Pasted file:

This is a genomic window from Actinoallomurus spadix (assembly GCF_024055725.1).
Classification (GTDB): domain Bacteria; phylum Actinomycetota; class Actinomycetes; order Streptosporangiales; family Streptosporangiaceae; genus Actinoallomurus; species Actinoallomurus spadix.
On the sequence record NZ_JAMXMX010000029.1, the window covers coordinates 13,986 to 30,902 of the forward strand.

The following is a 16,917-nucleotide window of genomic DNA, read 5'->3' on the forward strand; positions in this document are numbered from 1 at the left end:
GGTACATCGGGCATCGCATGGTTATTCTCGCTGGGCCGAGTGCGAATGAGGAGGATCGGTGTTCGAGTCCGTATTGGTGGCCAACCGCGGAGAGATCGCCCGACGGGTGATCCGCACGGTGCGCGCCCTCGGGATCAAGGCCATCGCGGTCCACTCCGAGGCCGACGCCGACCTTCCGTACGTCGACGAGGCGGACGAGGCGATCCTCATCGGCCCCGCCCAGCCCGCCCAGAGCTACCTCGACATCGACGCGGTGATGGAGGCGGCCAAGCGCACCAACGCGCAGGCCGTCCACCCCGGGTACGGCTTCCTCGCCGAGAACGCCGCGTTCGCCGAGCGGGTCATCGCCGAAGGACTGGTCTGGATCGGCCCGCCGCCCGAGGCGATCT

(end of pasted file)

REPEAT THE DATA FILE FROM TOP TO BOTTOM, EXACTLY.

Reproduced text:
This is a genomic window from Actinoallomurus spadix (assembly GCF_024055725.1).
Classification (GTDB): domain Bacteria; phylum Actinomycetota; class Actinomycetes; order Streptosporangiales; family Streptosporangiaceae; genus Actinoallomurus; species Actinoallomurus spadix.
On the sequence record NZ_JAMXMX010000029.1, the window covers coordinates 13,986 to 30,902 of the forward strand.

The following is a 16,917-nucleotide window of genomic DNA, read 5'->3' on the forward strand; positions in this document are numbered from 1 at the left end:
GGTACATCGGGCATCGCATGGTTATTCTCGCTGGGCCGAGTGCGAATGAGGAGGATCGGTGTTCGAGTCCGTATTGGTGGCCAACCGCGGAGAGATCGCCCGACGGGTGATCCGCACGGTGCGCGCCCTCGGGATCAAGGCCATCGCGGTCCACTCCGAGGCCGACGCCGACCTTCCGTACGTCGACGAGGCGGACGAGGCGATCCTCATCGGCCCCGCCCAGCCCGCCCAGAGCTACCTCGACATCGACGCGGTGATGGAGGCGGCCAAGCGCACCAACGCGCAGGCCGTCCACCCCGGGTACGGCTTCCTCGCCGAGAACGCCGCGTTCGCCGAGCGGGTCATCGCCGAAGGACTGGTCTGGATCGGCCCGCCGCCCGAGGCGATCT